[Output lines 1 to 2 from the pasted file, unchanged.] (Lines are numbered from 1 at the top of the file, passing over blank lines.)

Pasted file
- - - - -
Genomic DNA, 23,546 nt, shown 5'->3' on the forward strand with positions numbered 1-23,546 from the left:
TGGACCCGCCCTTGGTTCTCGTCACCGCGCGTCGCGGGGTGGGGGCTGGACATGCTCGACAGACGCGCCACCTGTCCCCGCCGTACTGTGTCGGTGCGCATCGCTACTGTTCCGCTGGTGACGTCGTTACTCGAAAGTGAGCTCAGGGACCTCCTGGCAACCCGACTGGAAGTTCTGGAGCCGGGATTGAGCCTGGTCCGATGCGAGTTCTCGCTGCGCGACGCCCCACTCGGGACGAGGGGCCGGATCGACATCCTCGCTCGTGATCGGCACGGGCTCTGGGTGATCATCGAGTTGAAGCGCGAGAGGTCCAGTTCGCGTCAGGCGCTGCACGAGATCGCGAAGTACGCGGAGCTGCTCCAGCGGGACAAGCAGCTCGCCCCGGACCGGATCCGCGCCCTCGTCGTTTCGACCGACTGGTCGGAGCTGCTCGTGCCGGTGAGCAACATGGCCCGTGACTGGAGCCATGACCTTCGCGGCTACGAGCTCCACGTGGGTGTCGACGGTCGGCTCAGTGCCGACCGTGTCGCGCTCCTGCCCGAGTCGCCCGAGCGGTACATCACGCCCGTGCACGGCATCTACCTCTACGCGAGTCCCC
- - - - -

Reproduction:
Genomic DNA, 23,546 nt, shown 5'->3' on the forward strand with positions numbered 1-23,546 from the left:
TGGACCCGCCCTTGGTTCTCGTCACCGCGCGTCGCGGGGTGGGGGCTGGACATGCTCGACAGACGCGCCACCTGTCCCCGCCGTACTGTGTCGGTGCGCATCGCTACTGTTCCGCTGGTGACGTCGTTACTCGAAAGTGAGCTCAGGGACCTCCTGGCAACCCGACTGGAAGTTCTGGAGCCGGGATTGAGCCTGGTCCGATGCGAGTTCTCGCTGCGCGACGCCCCACTCGGGACGAGGGGCCGGATCGACATCCTCGCTCGTGATCGGCACGGGCTCTGGGTGATCATCGAGTTGAAGCGCGAGAGGTCCAGTTCGCGTCAGGCGCTGCACGAGATCGCGAAGTACGCGGAGCTGCTCCAGCGGGACAAGCAGCTCGCCCCGGACCGGATCCGCGCCCTCGTCGTTTCGACCGACTGGTCGGAGCTGCTCGTGCCGGTGAGCAACATGGCCCGTGACTGGAGCCATGACCTTCGCGGCTACGAGCTCCACGTGGGTGTCGACGGTCGGCTCAGTGCCGACCGTGTCGCGCTCCTGCCCGAGTCGCCCGAGCGGTACATCACGCCCGTGCACGGCATCTACCTCTACGCGAGTCCCC